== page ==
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Wisconsin Gov. Scott Walker addresses abortion in a new ad that's simple and understated.

The ad takes a different tone from other Walker spots: there's no music and no mention of Democratic challenger Mary Burke as the governor addresses the camera.

"Hi, I'm Scott Walker. I'm pro-life," he says. "But there’s no doubt in my mind the decision of whether or not to end a pregnancy is an agonizing one. That’s why I support legislation to increase safety and to provide more information for a woman considering her options. The bill leaves the final decision to a woman and her doctor. Now, reasonable people can disagree on this issue. Our priority is to protect the health and safety of all Wisconsin citizens."

A press release announcing the ad says "special interests from Washington, D.C., are spending millions of dollars to distract voters from Governor Walker’s positive record and Wisconsin’s improving economy which have helped to create more than 100,000 new jobs and 25,000 businesses over the last four years."

Walker has signed some of the most aggressive anti-abortion measures in the nation into law while in office, including a bill that requires women to undergo ultrasound exams before getting abortions and mandates that doctors who perform abortions have admitting privileges at a hospital near their clinic. The admitting privileges portion of the law is currently blocked by a court decision.

Since he took office in 2011, at least 11 policy changes through eight laws have been passed that limit women’s access to reproductive health care and equal pay.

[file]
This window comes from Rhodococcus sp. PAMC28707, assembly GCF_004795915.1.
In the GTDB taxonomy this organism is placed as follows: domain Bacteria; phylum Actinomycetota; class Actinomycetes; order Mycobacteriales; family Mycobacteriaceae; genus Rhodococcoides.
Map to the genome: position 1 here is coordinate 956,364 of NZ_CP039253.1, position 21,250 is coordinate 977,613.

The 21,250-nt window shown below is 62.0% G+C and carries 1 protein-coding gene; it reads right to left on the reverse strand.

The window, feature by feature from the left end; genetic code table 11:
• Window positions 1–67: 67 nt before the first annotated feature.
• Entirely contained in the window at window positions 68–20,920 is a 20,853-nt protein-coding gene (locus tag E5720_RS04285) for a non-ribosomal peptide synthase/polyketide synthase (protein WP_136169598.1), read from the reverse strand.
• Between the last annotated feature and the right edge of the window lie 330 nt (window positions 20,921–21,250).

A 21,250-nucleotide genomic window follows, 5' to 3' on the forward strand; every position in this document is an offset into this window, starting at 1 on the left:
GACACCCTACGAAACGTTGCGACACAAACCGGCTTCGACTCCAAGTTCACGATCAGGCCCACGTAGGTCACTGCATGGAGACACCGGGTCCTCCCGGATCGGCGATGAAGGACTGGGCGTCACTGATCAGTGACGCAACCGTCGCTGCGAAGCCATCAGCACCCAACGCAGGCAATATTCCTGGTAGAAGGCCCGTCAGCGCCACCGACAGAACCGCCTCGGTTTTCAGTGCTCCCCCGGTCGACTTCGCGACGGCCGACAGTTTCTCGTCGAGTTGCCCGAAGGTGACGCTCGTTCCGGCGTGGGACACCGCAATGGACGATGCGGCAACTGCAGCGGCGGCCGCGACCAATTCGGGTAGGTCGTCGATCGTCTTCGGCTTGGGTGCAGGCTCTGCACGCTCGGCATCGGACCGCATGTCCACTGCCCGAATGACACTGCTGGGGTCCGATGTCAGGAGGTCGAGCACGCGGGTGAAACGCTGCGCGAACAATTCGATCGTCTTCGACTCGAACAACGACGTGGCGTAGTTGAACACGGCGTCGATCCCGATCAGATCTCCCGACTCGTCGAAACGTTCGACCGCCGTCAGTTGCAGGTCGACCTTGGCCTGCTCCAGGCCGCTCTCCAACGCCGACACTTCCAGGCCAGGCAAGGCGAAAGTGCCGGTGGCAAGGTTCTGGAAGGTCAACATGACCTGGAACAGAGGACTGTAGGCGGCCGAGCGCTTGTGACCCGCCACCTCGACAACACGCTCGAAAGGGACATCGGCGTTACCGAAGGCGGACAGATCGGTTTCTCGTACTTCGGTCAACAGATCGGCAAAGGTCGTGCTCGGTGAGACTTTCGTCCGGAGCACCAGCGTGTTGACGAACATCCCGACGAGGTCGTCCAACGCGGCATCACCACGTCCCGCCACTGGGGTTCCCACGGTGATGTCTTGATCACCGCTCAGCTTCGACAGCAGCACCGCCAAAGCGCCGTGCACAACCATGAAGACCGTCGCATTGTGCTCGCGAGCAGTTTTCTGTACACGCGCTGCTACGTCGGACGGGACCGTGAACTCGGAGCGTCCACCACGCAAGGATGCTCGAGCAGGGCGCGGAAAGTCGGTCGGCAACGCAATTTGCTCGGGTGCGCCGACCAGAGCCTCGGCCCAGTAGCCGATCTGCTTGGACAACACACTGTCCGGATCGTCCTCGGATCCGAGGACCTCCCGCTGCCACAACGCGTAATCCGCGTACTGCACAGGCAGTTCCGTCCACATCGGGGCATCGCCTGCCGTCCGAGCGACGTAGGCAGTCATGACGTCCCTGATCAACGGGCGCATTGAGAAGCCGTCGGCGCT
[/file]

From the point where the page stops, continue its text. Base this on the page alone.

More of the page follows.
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As a result, pro-choice advocates have made Walker a target for 2014.

EMILY's List launched its first ad of the race earlier on Monday. The spot features a nurse practitioner named Meg who says she is outraged by Walker's decisions related to abortion and women's health.

In 2010, Democrat Tom Barrett ran an ad that, like the EMILY's List spot, said Walker "wants to make abortion illegal, even in cases of rape, incest, or to protect the life of the mother."

PolitiFact rated the statement "True," after Walker's then-spokeswoman said the ad accurately stated his position.

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Jessie Opoien covers state government and politics for the Capital Times. She joined the Cap Times in 2013 and has also covered Madison life, race relations, culture and music. She has also covered education and politics for the Oshkosh Northwestern.